Apologies have no place in the kitchen. Every movement is intentional, each gesture purposefully calculated. Every stroke, thrust and exploit have been prescribed as part of the cooking ritual. So, if Server Cody carelessly walks to the aft of a cook without the requisite “Behind!” bellow and gets burned, then Cody has, well, a scar to share with his friends at the next barbecue, and he has learned that cooks do not alter their paths for the sake of Cody’s peachy-white arm flesh. If Catering...
  9. I Met a Guy Named Jim, Just in Time

     
    I met a guy named Jim. I was sitting at the bar at the restaurant and I met a guy named Jim. The snow was that grayish, murky slush that is neither pleasant nor entertaining. Late February and nothing is fun. The flurries have lost their appeal. Now the weather is an annoyance and warmth seems so very far off. There is that bone-chilling cold that riddles everything with a nervous anxiousness that simply can not be warmed or comforted even with tequila. It just keeps coming back, that...
  10. The Dogs of War

    The boxing ring of the kitchen is full of choosing which battles to engage and those to which you turn away. It is full of days ruminating about the ass-hat wearing cook that refuses to wear a chef coat. Take that punch and look to the other corner. When it comes raise time, though, the war will be won while his battle has been lost. The seafood delivery comes in with questionable mussels, the driver insisting the quality is “exceptional.” That gets a body blow as the mussels go out the door...
  11. A Shiny Spot in a Grimy Industry

    There is always something screwing up the kitchen mojo. There are few travels across the restaurant universe that are smooth sailing. A surly cook that needs a good ass-kicking; a broken compressor in the walk-in is certainly going to make the day interesting; the seafood delivery didn’t get ordered in time, so no char, mussels and crab for tonight. There are also the larger, darker clouds that must get blown away before there is any basking under the sunlight of a well-executed meal; staff...
  12. Work the line. Or not.

    Cooks aren’t heroes. A chef is no celebrity. The crew of a kitchen is a gaggle of socially awkward miscreants and hooligans. The only revelry is in our own heads and from the sideways glance of other cooks with culinary envy. We are in the spotlight of our own minds. To be perfectly clear, when you walk down the street wearing chefs’ whites, you are not being mistaken for wearing a bright blue cape and the paparazzi will not stalk you. Get over it. I cook for sustenance and to provide a...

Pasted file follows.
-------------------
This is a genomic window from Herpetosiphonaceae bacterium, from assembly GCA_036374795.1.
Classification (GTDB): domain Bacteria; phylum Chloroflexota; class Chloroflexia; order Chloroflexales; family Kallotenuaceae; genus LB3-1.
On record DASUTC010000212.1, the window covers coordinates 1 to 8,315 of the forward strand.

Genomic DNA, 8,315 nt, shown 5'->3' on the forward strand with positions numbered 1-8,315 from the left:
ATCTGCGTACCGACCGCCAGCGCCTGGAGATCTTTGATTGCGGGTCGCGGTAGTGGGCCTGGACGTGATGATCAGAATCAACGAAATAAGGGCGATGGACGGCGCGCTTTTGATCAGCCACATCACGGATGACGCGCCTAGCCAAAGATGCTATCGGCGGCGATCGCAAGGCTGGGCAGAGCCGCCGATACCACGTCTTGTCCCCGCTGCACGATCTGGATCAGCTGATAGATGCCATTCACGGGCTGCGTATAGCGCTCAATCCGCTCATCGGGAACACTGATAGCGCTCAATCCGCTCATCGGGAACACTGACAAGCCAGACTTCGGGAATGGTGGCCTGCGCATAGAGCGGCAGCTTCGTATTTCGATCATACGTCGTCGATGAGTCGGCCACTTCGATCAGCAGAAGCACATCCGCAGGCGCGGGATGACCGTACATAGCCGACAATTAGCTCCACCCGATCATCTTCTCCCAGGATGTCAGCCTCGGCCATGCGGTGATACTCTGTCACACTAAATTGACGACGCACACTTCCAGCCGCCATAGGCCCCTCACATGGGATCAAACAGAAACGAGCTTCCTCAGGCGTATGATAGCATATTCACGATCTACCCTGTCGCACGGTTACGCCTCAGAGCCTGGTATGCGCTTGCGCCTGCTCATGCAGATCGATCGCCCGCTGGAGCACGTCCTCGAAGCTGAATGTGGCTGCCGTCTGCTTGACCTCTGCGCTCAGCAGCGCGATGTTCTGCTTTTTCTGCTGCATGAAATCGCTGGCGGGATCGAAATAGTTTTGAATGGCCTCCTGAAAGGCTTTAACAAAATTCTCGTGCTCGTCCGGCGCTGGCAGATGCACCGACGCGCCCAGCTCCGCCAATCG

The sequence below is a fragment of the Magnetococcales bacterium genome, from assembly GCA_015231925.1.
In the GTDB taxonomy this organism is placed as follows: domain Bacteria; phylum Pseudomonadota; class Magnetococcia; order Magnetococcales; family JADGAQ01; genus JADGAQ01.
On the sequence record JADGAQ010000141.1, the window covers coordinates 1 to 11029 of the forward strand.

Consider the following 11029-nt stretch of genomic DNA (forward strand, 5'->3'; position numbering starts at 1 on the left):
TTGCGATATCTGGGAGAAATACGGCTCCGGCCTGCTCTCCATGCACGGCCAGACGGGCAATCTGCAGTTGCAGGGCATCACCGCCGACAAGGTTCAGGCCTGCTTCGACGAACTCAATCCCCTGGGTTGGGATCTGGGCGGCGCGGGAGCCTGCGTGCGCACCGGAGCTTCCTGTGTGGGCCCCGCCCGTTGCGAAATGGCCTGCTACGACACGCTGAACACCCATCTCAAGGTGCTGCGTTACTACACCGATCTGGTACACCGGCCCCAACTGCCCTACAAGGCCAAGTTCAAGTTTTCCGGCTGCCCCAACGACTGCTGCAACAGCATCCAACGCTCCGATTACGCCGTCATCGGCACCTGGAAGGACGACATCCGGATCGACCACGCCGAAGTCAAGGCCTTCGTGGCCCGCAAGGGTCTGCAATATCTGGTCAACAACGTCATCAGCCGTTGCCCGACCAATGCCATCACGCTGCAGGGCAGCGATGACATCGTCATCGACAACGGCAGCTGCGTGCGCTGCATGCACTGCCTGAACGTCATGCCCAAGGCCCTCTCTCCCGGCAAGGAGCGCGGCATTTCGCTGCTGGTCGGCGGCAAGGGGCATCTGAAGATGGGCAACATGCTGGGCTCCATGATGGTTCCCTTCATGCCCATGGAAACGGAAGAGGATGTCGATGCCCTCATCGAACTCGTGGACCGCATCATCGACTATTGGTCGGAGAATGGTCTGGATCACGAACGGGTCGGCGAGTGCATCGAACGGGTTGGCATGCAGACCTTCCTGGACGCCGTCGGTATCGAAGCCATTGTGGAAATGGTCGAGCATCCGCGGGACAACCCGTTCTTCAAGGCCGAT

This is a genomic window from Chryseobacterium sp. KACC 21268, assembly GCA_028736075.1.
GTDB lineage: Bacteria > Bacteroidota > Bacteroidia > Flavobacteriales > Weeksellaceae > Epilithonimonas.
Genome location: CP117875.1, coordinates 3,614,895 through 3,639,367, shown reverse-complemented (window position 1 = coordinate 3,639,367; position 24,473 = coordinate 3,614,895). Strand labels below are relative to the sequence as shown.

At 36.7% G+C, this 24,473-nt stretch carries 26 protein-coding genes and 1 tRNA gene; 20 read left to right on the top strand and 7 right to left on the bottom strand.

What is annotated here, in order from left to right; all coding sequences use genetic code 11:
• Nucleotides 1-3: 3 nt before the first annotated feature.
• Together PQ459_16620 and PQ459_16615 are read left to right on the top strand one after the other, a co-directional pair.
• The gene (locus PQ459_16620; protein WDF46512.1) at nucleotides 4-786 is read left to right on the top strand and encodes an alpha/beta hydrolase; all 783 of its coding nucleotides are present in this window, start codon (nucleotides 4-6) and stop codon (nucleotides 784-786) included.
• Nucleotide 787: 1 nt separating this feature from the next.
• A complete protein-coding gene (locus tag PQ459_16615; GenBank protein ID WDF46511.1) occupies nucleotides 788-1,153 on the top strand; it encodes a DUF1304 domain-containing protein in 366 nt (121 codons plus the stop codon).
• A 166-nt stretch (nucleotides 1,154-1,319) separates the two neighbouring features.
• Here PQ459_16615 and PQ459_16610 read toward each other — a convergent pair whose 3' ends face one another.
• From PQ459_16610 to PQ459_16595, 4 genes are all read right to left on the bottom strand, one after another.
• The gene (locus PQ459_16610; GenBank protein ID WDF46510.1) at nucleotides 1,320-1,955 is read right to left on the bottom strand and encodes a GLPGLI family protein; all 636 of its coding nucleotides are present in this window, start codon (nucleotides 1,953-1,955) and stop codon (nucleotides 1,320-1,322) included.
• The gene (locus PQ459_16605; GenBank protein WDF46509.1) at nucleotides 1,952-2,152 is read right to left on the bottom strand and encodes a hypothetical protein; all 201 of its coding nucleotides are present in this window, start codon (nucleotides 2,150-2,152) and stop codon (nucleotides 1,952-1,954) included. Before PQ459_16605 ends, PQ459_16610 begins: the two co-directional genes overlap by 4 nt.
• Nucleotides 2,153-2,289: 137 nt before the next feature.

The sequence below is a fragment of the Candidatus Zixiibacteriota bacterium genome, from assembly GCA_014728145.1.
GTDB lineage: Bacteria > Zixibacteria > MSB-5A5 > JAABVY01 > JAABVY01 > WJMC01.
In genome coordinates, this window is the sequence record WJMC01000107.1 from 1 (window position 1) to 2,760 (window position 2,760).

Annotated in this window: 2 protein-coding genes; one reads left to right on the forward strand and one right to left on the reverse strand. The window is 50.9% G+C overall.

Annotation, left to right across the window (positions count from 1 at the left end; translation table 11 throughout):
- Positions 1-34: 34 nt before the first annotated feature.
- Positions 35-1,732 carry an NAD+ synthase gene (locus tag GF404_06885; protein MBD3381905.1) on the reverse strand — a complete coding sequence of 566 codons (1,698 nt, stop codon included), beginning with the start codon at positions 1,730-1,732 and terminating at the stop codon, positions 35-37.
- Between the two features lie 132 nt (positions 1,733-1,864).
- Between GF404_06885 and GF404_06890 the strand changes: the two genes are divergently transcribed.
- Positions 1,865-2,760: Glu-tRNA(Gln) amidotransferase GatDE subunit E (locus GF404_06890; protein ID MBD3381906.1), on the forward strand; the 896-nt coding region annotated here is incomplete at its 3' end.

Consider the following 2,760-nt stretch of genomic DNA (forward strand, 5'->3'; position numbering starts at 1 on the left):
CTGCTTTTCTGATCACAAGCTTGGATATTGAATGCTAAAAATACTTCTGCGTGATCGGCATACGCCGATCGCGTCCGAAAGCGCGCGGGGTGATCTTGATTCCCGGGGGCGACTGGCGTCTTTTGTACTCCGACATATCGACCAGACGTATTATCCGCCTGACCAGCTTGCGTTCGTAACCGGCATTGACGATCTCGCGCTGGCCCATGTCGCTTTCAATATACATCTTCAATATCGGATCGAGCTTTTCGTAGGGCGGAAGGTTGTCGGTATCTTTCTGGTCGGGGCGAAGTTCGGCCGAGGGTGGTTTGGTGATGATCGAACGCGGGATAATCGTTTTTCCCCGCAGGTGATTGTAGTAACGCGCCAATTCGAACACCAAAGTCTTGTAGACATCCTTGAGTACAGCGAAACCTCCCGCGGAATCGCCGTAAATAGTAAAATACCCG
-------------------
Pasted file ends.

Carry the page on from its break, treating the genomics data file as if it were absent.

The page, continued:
13. Finding Comfort Between Two Slices of Bread

    Finding comfort between two slices of bread

    Jim Berman

    There is probably more in print - and on television - about Pittsburgh's Primanti Brothers than every James Beard Award winner. Combined. And that is the last the time "James Beard Award" and "Primanti Brothers" will appear in the same sentence. In case you missed the article in National Geographic, the spots on Man vs. Food and the Jon Stewart Show or are not a 'burgh resident, then you probably do not know about Primanti's goodness....
  14. Barbecue, Macarons, Pizza & Burgers

    Exploring
    A few days in Georgetown & Glover Park, Washington, DC
    Jim Berman

    While on hiatus from my day-to-day calling, I have explored some locales that I had not really ventured to and through. Going back to sixth grade, my long-time friend, David, is a gracious host and even more generous with the space in his Glover Park home. Invited to explore the area around Washington, DC, I bounded for the iconic Wisconsin Avenue strip with its (seriously) countless restaurants, dives, bodegas,...
  15. Orange Sherbet

    Orange SherbetThe ninth in a series on ice creams, custards and sorbetsJim Berman CCI
    Just in time for those fun holiday party punch bowls, I offer you orange sherbet. Yes, that bobbing mass of Titanic-sinking glacial mass of sweetened ice creamy goodness swimming in the overly-sweet, fruit juice and 7-up concoction that makes its way, front and center, to office parties, church bazars and uncomfortable family gatherings. Mispronounced as sher’bert, sherbet is a lower-fat version of the ice...